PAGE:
Melbourne, Mar.23 : Iraqi dictator Saddam Hussein had an Australian aid worker killed as part of a state-sponsored terror program, and was also considering a plan to "eliminate" Australian-educated Martin Indyk, the former U.S. Ambassador to Israel.
According to The Australian, top-secret Iraqi documents confirm for the first time that Care Australia worker Stuart Cameron was shot in Iraq in 1993 as part of a government campaign against foreign aid workers helping Kurds in the country's north.
On the fifth anniversary of the US-led invasion of Iraq, which toppled Saddam's regime, the sweep of his terrorist activities and plotting have been revealed in millions of documents gathered by allied forces from Baath party offices and Saddam's palaces.
The documents, including correspondence between Baath party officials, paint a complex picture of Saddam's sponsorship of national and international terrorism and portray a leader willing to do anything to advance Iraqi hegemony in the region and beyond. he documents are contained in a US Institute for Defence Analyses report released by the Pentagon, which says they provide "strong evidence that links the regime of Saddam Hussein to regional and global terrorism".
Cameron was a former Australian army major and a father of two at the time of his death.
The documents also detail correspondence from a terrorist operative in the Gaza Strip sent to Baath party officials in Baghdad, in which a plot is discussed to kill Mr Indyk, a world-renowned scholar on the Middle East who twice served as US Ambassador to Israel.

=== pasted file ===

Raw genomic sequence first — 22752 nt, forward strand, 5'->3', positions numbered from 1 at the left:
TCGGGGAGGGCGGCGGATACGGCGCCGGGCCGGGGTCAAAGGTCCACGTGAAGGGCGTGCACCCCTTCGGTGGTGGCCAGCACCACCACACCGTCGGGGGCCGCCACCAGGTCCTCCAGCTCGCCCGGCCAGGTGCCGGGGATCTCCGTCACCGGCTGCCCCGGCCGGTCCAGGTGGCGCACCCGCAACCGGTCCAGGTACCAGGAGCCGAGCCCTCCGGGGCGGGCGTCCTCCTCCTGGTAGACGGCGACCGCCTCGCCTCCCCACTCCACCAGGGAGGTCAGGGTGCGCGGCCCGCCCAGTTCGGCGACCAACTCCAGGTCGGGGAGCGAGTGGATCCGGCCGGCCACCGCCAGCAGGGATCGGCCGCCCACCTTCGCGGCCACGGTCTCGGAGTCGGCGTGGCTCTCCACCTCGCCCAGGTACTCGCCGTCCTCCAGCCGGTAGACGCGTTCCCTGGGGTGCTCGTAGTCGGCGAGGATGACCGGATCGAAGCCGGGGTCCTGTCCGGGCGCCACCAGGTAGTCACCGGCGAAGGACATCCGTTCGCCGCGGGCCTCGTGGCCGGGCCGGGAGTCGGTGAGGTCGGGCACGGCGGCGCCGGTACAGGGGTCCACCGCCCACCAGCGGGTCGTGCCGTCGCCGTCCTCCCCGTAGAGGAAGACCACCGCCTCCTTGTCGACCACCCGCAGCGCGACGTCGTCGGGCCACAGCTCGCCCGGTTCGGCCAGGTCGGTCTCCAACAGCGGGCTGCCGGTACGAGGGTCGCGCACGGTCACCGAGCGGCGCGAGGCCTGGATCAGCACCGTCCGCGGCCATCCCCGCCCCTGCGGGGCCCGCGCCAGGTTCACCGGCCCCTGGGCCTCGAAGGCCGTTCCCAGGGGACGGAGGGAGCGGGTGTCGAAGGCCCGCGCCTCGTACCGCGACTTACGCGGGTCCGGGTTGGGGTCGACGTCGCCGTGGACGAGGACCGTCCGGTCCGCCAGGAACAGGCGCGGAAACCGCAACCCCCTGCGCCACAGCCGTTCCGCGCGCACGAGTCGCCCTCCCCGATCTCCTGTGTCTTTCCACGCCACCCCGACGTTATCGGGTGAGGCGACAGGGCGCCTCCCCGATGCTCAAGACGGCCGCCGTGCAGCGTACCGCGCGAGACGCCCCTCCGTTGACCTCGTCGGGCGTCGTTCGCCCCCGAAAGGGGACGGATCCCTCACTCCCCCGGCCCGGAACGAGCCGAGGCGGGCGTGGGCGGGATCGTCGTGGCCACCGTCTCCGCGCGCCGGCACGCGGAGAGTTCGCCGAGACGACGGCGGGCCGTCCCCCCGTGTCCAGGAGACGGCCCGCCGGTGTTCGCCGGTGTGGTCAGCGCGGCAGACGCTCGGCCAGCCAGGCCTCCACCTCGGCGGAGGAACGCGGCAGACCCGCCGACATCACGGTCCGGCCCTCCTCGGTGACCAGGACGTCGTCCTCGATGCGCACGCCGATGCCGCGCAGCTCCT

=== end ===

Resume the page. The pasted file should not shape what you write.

The letter was written on June 30, 2001, and spoke of Indyk's ability to interact with local identities in Gaza. The letter clearly indicated the modus operandi for resistance was to ensure that anyone trying to engage in mutual co-operation between Israel and the Palestinians was to be targeted for assassination.
The letter, heavily censored by the US military before its public release, was written in Gaza by Wafa Tawfiq al-Sayigh and suggests Mr Indyk should be "eliminated".
Indyk, who was born in Britain but attended school and university in Australia, was unaware of the letter or the plot until contacted by The Weekend Australian yesterday.
Shown a copy, he said the letter was written on the day he left Israel as ambassador, adding: "If they wanted to bump me off, they were a bit slow.